Hong Kong Golf Club has done little to help young local talent

PUBLISHED : Sunday, 25 August, 2013, 12:00am
UPDATED : Sunday, 25 August, 2013, 5:24am

I am the parent of a young man who was trained up by the Hong Kong Golf Association over a number of years.

To be fair, and it is a matter of fact, the association has done its very best in nurturing potential golf talents for Hong Kong. With limited resources, they have been working extremely hard in finding training grounds for the sport in every possible corner of the city.

The association even has to conduct training outside Hong Kong, in mainland China for example. Each trip requires sponsorship from the foreign clubs so that parents like us do not have to pay much.

On the other hand, the Hong Kong Golf Club at Fanling has done very little to help aspiring young golf talent in Hong Kong. Their driving range facilities have never been available to these young golfers for practice, at least during my son's eight years in the HKGA training scheme. And of course that's not to mention the three 18-hole golf courses that they possess.

In contrast, the Kau Sai Chau public golf course, off Sai Kung, is always willing to offer as much help as possible to these young golfers, even though their booking rate is high.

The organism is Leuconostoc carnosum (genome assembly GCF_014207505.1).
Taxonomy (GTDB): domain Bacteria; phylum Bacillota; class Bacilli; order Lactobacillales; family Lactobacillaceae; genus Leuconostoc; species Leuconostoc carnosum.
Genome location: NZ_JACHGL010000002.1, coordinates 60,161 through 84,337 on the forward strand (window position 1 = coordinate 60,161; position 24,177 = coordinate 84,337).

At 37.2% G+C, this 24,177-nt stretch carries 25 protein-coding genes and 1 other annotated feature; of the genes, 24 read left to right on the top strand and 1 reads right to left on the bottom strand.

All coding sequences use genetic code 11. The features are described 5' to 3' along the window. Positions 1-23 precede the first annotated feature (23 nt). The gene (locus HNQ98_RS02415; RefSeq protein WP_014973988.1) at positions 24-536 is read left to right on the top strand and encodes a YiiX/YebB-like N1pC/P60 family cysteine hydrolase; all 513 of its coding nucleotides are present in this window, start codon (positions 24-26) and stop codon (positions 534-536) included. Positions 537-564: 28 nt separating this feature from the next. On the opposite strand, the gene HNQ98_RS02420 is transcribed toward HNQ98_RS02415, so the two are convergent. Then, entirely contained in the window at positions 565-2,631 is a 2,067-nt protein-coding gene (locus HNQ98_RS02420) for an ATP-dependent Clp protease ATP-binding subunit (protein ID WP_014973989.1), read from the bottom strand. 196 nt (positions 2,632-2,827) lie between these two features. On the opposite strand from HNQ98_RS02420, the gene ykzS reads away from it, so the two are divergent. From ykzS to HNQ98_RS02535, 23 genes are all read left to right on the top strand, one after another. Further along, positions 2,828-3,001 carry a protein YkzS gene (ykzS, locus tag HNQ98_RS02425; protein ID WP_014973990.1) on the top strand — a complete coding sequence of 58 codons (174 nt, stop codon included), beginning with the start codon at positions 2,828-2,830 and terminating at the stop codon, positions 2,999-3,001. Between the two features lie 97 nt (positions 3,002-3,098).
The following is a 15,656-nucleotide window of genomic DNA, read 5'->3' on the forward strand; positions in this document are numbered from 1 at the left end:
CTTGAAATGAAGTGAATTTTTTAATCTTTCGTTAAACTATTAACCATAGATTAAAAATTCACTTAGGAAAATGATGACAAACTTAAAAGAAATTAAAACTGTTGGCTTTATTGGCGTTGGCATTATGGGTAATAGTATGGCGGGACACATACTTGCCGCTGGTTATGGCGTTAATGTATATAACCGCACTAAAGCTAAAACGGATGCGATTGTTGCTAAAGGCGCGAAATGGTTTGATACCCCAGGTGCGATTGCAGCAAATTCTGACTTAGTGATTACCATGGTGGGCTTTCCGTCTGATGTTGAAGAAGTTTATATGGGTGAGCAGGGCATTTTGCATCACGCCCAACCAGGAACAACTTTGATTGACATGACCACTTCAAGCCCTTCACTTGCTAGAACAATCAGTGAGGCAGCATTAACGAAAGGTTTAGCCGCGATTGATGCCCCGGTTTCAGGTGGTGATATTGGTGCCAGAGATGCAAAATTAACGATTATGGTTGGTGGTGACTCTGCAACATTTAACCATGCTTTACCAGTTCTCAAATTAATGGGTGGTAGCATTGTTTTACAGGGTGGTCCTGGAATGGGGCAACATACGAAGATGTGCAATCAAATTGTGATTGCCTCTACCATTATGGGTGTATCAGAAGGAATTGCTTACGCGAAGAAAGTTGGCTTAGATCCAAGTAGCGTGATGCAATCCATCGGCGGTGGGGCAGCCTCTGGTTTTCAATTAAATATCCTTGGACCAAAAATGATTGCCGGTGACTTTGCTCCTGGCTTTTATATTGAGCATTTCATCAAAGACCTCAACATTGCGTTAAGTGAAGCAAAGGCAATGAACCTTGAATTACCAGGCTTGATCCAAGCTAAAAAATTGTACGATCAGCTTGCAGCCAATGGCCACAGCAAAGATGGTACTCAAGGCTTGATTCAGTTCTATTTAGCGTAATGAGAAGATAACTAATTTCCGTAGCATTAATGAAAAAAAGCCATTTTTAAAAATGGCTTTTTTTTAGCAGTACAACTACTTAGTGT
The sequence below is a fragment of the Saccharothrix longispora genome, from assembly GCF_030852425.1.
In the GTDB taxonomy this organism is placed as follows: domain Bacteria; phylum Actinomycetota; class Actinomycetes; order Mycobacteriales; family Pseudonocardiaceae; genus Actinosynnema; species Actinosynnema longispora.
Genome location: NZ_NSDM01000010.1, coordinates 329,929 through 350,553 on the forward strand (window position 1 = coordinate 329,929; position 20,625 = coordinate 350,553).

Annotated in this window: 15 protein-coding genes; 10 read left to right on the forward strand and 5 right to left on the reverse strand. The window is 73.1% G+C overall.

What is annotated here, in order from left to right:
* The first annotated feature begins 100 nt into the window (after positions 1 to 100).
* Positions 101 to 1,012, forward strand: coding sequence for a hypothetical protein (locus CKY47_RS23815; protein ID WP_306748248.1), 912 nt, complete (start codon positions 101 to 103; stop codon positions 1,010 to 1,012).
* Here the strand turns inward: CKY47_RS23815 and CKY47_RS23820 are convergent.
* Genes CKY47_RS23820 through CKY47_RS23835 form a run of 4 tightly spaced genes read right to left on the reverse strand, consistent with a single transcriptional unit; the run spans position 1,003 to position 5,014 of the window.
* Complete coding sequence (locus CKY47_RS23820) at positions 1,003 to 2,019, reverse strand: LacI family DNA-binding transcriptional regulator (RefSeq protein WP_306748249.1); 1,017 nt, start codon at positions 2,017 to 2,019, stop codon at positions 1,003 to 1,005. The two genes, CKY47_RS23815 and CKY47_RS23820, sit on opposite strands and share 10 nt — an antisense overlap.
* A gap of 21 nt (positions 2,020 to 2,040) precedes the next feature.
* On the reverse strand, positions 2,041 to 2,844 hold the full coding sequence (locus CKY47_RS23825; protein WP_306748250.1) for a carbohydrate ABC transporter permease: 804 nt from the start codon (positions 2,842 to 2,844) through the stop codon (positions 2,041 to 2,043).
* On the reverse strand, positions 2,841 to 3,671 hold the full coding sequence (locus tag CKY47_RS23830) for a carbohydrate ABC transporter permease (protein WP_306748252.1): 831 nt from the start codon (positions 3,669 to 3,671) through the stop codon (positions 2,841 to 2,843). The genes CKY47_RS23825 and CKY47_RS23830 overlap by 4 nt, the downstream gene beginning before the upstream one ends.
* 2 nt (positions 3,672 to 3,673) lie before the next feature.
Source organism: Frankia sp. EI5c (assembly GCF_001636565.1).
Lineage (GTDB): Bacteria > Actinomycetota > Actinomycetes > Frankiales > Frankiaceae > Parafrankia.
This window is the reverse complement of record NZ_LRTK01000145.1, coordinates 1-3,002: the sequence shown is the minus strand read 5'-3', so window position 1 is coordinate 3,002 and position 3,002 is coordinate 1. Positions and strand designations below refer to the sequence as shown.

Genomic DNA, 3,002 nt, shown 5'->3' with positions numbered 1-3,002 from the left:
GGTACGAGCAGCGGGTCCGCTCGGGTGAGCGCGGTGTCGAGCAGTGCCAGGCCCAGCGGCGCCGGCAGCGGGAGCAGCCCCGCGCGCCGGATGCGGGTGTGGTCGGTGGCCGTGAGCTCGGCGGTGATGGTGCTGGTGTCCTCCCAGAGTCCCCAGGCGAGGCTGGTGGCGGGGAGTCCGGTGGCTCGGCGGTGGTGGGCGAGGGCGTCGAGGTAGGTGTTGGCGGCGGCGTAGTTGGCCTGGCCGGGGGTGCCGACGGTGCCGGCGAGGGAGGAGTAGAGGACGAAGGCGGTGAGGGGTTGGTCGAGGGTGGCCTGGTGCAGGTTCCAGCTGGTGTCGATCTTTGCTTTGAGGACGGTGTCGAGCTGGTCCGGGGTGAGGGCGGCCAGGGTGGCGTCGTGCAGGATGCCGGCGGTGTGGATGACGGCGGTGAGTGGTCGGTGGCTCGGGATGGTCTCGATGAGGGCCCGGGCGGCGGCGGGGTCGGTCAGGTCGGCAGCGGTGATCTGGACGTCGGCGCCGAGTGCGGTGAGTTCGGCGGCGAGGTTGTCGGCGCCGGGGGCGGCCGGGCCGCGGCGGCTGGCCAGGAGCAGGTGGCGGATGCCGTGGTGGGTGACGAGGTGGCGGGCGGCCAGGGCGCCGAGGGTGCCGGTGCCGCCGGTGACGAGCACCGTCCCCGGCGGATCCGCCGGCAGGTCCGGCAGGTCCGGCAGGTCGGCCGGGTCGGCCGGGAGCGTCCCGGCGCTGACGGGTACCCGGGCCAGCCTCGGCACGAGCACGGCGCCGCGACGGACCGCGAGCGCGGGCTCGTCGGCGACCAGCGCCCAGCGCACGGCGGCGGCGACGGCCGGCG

The St Andrews Old Course on the east coast of Scotland is regarded as the spiritual home of golf, yet even that fine course is open to the public.

My family visited and played there two years ago, freely and most importantly with great respect. It is even cheaper to play there than Fanling, and while you pay so much to play at Hong Kong Golf Club, you are treated like a mouse.

You are not allowed to go here, there and everywhere because it's for members only, and there are some arrogant members who look at visitors with disapproving eyes. This is an attitude that really annoys fellow golfers.

Ironically, many Hong Kong Golf Club members come to play in Kau Sai Chau, especially the East course which might be the public course with the most spectacular view in Asia. But they are generally treated well and made welcome.

Luckily, my family have played on many exclusive golf courses in the world but every time we are treated like VIPs.

Old gentlemen come out in St Andrews, advising us how to swing, and course marshals in Arizona comfort us, saying "no need to rush, enjoy your game, take it easy..." In New Zealand's South Island, on a very beautiful golf course, the pro-shop owner even let me borrow his golf bag for free.

With its HK$1-a-year nominal rent from the government, the Hong Kong Golf Club at Fanling has made extremely little effort in promoting golf here. It's the HKGA and Kau Sai Chau who deserve our respect.

Tommy F.K. Hui, North Point